‘Something rotten in the state of Denmark?’

It is that not Israel is being judged by criteria different to those applied to the region’s gory tyrannies, but that it is being judged by standards different to those that the EU judges itself.

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December 18, 2014 21:58
Demonstration

Demonstrators burn an Israeli national flag during an anti-Israel protest. (photo credit: REUTERS)

 
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Something is rotten in the state of Denmark. – William Shakespeare, Hamlet, Act 1, Scene 4,

Israel should insist that we discriminate [against it], that we apply double standards [to it], this is because you are one of us. – Jesper Vahr, Danish ambassador to Israel, at The Jerusalem Post Diplomatic Conference on December 12

The difference between stupidity and genius is that genius has its limits.
– Albert Einstein

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Last Thursday, the Jerusalem Post Diplomatic Conference took place in the capital with an impressive lineup of prominent public figures – including the present and the previous presidents and the US ambassador.

The real fireworks, however, took place in the panel discussion dealing with relations between the EU and Israel.

Ignorant buffoon or disingenuous bigot?


The furor was set off by an inane remark by Denmark’s ambassador, Jesper Vahr, who in the space of a few short minutes managed to bring discredit to himself, his country and its diplomatic service, and to reveal himself to be either an ignorant buffoon or a disingenuous bigot.

I imagine some unkinder souls might hold that the two (buffoon and bigot) are not necessarily mutually exclusive.

In response to allegations that Israel was being treated unfairly by the EU, Vahr eagerly rushed to confirm them, and proffered a startling “rationale” (for want of a better word) for why Israel should warmly endorse this openly confessed European bias.



He declared: “There is the allegation that Europe is applying double standards, discriminating. Let make this point. I think Israel should insist that we discriminate [against] you; that we apply double standards.”

According to Vahr, Israel should embrace this undenied bias “because you are one of us.”

Referring to events in the other Mideast countries and the values they reflect, the Nordic envoy informed us that “those are not the standards that you are being judged by. It is not the standards that Israel would want to be judged by. So I think you have the right to insist that we apply double standards – put you on the same standard in the European context.”

Soft bigotry of low expectations


In response to this barefaced display of European arrogance and blatant bigotry of low expectations, the discussion moderator, The Jerusalem Post’s Herb Keinon, asked, with perhaps more courtesy than was called for: “But isn’t it kind of patronizing to Palestinians to say we hold Israel to a higher standard than we hold you?” Vahr’s less-than-convincing reply was that Israel was the much stronger party in the conflict with the Palestinians and hence it was only natural that Europe engage “our long standing partner [Israel] in a different fashion than we engage others.”

This position is manifestly absurd – on a number of levels.

First, there seems no way to interpret it other than condoning weakness as a license – or at least, an excuse – for moral depravity, or at least moral inferiority, regardless of the merits of the case of the stronger party, or the lack thereof of the weaker party.

Infuriating hypocrisy

In the case of Israel, this attitude is particularly infuriating and hypocritical.

For over the last two decades, Israel has made gut-wrenching concessions to the Palestinians. Invariably, the justification for these concessions has been presented as Israel’s overwhelming strength, which could be brought to bear, should those concessions be exploited against it by the Palestinians. Yet, when those concessions have been exploited, and Israel has been compelled to use its strength to redress the situation, it has been excoriated for the use of “disproportionate force” – despite the fact that it was precisely that very preponderance (i.e. “disproportionality”) of force that was invoked as the reason for making the concessions in the first place.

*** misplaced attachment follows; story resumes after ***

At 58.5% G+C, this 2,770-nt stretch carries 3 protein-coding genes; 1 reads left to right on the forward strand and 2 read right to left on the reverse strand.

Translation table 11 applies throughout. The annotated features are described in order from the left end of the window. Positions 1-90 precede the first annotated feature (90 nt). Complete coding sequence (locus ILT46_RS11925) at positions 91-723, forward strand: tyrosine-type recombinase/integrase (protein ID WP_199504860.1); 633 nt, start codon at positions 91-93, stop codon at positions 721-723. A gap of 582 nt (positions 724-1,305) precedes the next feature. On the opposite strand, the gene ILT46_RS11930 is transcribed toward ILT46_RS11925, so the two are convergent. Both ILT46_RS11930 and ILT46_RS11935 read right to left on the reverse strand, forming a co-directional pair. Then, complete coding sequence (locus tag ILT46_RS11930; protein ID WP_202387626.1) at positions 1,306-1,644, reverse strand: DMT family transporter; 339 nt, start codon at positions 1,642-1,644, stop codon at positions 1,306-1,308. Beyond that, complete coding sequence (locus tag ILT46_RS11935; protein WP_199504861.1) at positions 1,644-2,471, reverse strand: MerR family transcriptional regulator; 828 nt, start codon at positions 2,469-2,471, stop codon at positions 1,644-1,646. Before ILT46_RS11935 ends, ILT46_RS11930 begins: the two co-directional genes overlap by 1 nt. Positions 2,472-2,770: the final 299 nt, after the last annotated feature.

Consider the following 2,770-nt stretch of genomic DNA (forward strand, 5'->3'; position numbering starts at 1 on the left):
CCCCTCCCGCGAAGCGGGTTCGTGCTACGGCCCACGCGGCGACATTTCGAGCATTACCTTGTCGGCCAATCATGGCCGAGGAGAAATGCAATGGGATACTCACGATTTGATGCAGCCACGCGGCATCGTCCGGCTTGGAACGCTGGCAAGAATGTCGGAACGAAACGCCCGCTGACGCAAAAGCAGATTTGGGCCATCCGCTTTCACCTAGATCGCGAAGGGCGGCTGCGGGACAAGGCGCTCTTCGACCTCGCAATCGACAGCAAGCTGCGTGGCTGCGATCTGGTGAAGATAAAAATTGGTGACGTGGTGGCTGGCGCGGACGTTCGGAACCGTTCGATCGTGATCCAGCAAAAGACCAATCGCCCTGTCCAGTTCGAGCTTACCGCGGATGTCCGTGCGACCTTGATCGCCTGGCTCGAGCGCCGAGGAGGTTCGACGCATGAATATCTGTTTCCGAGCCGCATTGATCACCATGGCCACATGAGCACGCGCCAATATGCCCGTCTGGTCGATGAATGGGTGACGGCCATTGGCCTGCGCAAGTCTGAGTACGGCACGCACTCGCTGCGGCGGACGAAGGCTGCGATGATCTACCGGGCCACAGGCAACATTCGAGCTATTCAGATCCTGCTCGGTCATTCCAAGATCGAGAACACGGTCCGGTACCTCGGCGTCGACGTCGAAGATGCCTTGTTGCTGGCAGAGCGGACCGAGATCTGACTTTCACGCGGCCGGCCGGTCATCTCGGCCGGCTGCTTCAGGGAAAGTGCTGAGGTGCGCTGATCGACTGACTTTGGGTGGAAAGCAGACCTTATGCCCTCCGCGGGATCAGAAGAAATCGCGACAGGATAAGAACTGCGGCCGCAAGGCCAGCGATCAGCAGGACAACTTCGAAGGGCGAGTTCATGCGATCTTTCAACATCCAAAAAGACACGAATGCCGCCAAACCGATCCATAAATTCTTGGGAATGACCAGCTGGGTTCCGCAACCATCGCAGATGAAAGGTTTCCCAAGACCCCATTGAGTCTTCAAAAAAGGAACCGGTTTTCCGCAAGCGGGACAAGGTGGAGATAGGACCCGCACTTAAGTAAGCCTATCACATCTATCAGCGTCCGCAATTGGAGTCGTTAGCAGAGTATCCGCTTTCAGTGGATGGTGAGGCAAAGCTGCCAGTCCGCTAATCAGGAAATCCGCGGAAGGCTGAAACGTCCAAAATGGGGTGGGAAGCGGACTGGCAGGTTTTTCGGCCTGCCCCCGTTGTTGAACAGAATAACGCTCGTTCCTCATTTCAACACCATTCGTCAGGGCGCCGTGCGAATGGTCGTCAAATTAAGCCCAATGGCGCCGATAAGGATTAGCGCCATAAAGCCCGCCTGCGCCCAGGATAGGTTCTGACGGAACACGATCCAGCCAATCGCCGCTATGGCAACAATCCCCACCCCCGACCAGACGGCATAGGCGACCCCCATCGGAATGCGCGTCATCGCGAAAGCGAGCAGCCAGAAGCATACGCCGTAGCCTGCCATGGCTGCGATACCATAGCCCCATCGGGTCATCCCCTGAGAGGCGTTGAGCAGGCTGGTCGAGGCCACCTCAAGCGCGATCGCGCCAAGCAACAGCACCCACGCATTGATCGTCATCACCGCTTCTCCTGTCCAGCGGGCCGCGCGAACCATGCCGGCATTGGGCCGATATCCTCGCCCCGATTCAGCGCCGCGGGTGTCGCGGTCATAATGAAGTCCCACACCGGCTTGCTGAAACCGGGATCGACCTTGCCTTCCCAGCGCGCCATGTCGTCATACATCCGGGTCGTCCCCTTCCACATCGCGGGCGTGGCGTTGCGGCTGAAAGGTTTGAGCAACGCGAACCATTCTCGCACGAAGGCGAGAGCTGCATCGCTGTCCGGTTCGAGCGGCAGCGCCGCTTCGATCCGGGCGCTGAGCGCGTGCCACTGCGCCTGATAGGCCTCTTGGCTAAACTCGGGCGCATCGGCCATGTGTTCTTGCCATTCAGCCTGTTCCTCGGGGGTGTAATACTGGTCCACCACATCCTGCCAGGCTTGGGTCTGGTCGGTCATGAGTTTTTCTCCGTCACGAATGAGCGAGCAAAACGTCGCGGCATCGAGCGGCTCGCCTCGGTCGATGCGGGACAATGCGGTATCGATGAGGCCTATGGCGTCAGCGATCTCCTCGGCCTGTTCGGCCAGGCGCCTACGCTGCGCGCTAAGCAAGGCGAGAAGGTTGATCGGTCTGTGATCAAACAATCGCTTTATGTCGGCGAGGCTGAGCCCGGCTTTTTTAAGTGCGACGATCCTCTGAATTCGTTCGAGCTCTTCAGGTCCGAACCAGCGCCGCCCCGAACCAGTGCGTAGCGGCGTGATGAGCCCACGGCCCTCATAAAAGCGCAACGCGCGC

Perversely, instead of Israel’s strength being a restraint against Palestinians excesses, it is presented as the justification for tolerating those excesses.

But the self-righteous hypocrisy goes even deeper.

Instead of what one might have expected, i.e. that an allegedly like-minded Europe would rally round Israel, as one of its own, besieged by a sea of animosity, Europe is mobilizing to impose the will of Israel’s tyrannical, Judeophobic foes on it – despite the fact that their societies reflect the diametric negation of values the EU purports to cherish.

Rather than trying to propagate the values it claims to represent, Europe is blatantly threatening to advance their negation. Instead of supporting those who uphold common values, Europe is threatening to beleaguer those who do.


Impudence and arrogance


But beyond the hypocrisy, European censure of Israel radiates a misplaced impudence and arrogance.

As Nathan Gelbart, head of Keren Hayesod Germany, who also participated in the discussion, remarked: It is easy for us Europeans to give Israel advice, having neighbors like Belgium, Luxembourg and San Merino...

or even Denmark.

As painfully obvious as this might seem, its significance is lost on many. After all, for Israel, it is not only a matter of being judged by a divergent set of values, not applied to its adversarial neighbors. It is also a matter of being subjected to the divergent values of those adversaries.

But fairness and decency require Israel’s responses not only be judged by the values expected of it, but in view of the values of its adversaries, to which it is subjected and with which it has to contend to ensure its security and survival.

Policies that may well be appropriate/effective in contending with adversaries who share “European values” may well be hopelessly – even, perilously – inappropriate/ ineffective in contending with adversaries who do not.

In this regard, Western democracies have allowed themselves far more moral latitude than they apparently deem appropriate for the Jewish state – even when they have been called upon to contend with threats far more remote and far less menacing to their survival/ security than Israel is facing. But more on that in a moment.


Not a double, but a singular, Israel-only, standard


Ambassador Vahr’s remarks elicited a robust response from my colleague, the Post’s Caroline Glick.